dependent clause comes second.

The important thing here is that the subordinating conjunction has to be placed at the beginning of

the dependent clause and when we use these dependent clauses in a sentence we form what are called complex

sentences.

Now let’s look at some examples of how we use subordinating conjunctions to form complex sentences will

start with a word although here’s our example although this proposal has some drawbacks its advantages

far outweigh the disadvantages.

Notice that this first half is the dependent class and this second half is the independent clause next.

We have to subordinating conjunction despite here’s our example.

Despite the new regulations many people still do not fully disclose their income to the government.

The first half is the dependent clause and the second half is the independent clause.

Next we have unless walking is better than driving unless one is in a hurry.

Here we have the independent clause before the dependent clause.

Here is the next example.

It is important to consider one’s financial situation before traveling abroad unless one is wealthy.

Notice that in this sentence we have an independent clause plus a dependent clause plus another dependent

clause so in this sentence we have one independent clause and two dependent clauses here’s our last

example.

Certainly this could happen although the odds are remote.

Here we have the independent clause.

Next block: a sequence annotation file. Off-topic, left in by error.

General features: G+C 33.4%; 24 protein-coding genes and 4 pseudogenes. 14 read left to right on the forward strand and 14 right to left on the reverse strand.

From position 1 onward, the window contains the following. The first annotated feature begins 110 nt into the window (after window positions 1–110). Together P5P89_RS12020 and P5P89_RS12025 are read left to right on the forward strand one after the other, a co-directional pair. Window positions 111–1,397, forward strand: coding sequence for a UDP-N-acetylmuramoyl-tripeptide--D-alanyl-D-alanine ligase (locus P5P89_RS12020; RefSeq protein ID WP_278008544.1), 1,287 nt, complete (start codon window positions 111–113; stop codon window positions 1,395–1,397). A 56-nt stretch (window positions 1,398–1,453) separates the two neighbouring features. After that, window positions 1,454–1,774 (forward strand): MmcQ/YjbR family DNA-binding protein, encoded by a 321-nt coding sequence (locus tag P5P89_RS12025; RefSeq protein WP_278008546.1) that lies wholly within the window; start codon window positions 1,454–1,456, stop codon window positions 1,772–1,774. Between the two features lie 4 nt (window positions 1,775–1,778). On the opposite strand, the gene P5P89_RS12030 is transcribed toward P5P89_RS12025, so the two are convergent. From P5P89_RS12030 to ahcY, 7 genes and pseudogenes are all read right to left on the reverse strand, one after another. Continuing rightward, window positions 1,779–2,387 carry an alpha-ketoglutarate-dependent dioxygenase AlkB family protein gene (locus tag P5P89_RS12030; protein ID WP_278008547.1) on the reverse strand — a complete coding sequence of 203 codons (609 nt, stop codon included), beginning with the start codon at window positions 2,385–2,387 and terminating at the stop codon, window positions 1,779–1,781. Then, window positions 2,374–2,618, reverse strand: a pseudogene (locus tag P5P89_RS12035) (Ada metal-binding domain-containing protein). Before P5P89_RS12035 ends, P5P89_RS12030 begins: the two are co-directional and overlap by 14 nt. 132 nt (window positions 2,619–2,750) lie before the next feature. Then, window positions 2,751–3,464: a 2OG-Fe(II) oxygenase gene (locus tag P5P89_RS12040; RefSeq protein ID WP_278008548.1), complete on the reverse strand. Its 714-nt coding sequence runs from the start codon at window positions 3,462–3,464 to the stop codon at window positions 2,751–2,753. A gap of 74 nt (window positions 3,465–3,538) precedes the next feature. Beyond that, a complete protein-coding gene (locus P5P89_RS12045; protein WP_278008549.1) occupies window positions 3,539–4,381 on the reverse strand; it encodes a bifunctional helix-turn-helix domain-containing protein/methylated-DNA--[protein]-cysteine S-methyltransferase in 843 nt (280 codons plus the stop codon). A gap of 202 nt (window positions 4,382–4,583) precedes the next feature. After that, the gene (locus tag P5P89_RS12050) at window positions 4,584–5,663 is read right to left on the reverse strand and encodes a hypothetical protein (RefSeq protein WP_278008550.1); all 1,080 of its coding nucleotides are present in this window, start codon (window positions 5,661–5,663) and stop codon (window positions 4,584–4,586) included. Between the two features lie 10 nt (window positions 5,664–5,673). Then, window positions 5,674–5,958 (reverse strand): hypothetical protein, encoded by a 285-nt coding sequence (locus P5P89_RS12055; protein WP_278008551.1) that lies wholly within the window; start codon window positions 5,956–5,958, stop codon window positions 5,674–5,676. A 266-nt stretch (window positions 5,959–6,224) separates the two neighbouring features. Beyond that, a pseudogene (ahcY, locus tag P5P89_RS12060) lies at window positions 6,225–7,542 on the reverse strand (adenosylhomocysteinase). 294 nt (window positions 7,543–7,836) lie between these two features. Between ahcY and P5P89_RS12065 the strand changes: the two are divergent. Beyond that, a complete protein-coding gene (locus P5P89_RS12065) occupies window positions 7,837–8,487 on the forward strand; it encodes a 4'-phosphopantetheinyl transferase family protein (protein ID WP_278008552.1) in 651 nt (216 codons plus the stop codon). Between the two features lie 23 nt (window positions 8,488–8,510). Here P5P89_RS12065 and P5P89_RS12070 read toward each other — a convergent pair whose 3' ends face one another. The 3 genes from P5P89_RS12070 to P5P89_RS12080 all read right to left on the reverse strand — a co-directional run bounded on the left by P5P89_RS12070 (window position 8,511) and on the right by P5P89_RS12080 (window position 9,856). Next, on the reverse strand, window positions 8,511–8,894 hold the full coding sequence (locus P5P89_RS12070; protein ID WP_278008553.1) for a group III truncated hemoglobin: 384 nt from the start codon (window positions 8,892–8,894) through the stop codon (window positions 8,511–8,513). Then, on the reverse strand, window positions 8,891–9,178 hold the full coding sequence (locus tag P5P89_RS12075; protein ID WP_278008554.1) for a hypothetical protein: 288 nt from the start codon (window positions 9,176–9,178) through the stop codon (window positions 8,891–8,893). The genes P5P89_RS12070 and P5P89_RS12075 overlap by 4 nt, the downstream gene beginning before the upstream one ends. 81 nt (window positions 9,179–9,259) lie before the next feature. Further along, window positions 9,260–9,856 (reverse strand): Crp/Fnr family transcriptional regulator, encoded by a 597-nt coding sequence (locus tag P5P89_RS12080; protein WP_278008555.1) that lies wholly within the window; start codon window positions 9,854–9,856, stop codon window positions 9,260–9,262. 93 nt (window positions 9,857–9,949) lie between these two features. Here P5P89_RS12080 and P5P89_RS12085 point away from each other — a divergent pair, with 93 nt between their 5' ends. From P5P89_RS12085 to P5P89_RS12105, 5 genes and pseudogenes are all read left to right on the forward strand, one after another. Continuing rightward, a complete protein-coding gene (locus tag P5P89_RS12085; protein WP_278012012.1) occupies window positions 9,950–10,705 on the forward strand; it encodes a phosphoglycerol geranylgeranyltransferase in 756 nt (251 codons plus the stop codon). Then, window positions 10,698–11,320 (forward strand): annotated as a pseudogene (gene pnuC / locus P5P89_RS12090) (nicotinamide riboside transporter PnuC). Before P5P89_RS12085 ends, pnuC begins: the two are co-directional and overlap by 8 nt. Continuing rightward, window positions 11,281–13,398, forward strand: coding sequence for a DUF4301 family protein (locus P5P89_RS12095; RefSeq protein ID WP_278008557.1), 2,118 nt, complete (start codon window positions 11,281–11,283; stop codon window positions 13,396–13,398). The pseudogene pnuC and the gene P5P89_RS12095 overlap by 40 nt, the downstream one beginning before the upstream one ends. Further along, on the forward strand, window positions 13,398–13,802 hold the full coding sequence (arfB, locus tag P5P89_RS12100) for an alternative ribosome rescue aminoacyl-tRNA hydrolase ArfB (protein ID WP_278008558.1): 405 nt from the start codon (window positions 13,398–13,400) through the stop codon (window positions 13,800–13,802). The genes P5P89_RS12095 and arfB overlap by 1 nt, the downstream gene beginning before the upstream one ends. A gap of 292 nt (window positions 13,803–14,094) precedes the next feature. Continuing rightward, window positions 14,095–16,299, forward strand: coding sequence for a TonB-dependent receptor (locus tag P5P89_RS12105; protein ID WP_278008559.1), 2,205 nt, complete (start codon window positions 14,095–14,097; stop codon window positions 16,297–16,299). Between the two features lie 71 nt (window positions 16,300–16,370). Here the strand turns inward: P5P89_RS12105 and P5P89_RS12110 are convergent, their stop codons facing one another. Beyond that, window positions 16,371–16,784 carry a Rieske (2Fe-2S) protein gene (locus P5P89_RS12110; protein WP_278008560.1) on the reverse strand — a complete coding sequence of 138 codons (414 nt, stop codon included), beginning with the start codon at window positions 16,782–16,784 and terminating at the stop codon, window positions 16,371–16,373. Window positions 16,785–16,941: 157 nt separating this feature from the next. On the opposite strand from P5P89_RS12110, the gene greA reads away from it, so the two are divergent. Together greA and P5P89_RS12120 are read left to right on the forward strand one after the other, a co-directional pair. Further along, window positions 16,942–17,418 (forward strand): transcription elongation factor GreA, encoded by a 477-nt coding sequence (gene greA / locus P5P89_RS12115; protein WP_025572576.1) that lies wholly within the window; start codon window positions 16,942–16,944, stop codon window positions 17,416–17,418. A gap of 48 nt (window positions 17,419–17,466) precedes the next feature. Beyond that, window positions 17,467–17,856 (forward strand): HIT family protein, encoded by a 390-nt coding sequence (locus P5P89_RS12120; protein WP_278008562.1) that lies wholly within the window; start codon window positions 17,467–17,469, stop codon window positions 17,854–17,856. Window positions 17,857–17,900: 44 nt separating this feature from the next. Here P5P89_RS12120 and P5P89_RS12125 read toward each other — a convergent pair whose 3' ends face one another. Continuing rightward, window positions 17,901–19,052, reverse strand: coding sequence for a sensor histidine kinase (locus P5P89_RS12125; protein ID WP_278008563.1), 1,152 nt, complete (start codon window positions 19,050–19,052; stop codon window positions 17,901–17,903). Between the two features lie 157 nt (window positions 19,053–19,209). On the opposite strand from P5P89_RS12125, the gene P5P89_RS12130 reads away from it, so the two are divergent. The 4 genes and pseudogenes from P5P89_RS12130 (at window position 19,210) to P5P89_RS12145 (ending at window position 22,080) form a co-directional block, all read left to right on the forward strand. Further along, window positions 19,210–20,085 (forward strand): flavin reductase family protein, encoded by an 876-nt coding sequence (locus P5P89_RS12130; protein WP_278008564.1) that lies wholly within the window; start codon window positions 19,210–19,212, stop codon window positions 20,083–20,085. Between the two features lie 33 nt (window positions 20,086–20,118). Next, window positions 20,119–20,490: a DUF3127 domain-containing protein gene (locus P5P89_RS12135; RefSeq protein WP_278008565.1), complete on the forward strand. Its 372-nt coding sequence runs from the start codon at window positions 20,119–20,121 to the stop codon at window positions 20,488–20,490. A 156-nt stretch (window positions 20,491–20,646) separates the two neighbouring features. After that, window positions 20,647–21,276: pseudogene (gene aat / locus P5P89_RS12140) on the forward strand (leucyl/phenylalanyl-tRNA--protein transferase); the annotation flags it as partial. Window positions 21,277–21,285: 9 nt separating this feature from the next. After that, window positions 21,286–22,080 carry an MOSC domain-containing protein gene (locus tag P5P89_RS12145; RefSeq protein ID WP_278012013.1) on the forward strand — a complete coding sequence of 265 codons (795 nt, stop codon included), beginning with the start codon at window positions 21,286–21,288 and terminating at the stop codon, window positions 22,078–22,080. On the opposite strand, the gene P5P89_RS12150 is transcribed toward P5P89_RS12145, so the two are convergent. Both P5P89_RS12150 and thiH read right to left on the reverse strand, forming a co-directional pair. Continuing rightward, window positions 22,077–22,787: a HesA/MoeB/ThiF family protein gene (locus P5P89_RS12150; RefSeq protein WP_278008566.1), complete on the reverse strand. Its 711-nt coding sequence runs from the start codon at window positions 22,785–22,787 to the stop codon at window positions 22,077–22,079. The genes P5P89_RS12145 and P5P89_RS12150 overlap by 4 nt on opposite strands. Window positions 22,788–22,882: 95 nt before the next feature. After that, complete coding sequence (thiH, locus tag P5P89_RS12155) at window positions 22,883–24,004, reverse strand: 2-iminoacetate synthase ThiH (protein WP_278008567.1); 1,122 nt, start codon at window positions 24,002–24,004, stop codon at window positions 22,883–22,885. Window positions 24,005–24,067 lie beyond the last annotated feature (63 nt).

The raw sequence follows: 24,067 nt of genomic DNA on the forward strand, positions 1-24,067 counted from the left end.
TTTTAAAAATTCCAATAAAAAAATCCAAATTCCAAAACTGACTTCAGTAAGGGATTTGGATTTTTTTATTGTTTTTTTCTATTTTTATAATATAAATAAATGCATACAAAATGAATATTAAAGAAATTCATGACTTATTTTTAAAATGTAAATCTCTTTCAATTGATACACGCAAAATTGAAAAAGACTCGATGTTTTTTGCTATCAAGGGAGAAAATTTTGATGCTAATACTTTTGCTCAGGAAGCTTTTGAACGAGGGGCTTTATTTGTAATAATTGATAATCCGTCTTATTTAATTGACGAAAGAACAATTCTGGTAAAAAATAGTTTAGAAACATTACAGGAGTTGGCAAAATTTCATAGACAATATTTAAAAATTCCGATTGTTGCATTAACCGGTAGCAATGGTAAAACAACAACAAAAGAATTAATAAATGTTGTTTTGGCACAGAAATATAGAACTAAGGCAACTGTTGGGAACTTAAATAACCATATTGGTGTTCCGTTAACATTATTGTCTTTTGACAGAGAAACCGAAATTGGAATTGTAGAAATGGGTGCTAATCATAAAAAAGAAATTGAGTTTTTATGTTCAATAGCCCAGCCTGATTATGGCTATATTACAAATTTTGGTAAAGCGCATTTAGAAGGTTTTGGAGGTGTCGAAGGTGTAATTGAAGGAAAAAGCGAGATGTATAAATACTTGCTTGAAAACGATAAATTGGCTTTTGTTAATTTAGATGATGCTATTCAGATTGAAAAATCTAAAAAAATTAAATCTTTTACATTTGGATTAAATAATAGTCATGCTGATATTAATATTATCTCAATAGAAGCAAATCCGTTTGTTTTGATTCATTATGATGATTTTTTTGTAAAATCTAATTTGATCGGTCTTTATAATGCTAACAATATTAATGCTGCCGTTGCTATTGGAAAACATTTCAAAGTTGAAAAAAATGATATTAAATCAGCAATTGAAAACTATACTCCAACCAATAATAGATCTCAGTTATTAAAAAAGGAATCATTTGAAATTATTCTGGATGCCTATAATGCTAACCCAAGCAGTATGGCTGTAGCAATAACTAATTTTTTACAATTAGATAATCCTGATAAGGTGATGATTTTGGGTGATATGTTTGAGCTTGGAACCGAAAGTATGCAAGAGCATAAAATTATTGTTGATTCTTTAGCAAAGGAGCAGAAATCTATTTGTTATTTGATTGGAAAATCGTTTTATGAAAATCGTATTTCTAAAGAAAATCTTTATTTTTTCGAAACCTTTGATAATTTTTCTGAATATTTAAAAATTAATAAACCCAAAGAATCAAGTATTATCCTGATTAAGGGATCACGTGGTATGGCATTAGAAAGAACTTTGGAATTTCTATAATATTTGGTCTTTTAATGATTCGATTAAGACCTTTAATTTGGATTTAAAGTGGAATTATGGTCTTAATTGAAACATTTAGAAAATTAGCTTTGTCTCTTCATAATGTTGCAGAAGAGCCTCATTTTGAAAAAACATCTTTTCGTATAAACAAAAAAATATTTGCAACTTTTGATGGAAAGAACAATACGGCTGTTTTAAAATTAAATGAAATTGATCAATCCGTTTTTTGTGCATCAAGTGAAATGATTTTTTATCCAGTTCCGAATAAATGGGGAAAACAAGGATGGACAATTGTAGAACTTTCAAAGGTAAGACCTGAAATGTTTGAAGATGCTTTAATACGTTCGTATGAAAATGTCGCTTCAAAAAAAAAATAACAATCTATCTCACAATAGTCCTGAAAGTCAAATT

And here we have the dependent clause.

I want you to notice that in all of these examples we place the subordinating conjunctions at the beginning

of the dependent clauses.

Now you may have noticed that sometimes with the subordinating conjunction we use a comma and other

times we don’t.

So you may be wondering when exactly should we use a comma with a subordinating conjunction.

And when should we not so let’s talk about that.

There are a few basic rules.

The first of these rules is that if the dependent clause comes before the independent clause then you

should place the comma at the end of the dependent clause so in this case here we have the dependent

clause.

And here we have the independent clause the dependent clause comes before the independent clause so

in this case we have to place a comma at the end of the dependent clause.

The second rule is that if the dependent clause comes after the independent clause then the comma is

usually not used so here we have examples of this.

Here we don’t use a comma in both of these sentences.

Why.

Because here we have an independent clause that comes before the dependent clause so when we have a

situation like this in most cases we do not use a comma however I want you to notice that there are

exceptions to this rule as can be seen in this sentence over here.

The next rule is that if the subordinating conjunction is used to give extra information for example

if we’re just adding extra information as an afterthought then we must use a comma so in this example

we’ve used this dependent clause to simply add extra information.

OK this wasn’t really required.

We don’t have to add this information.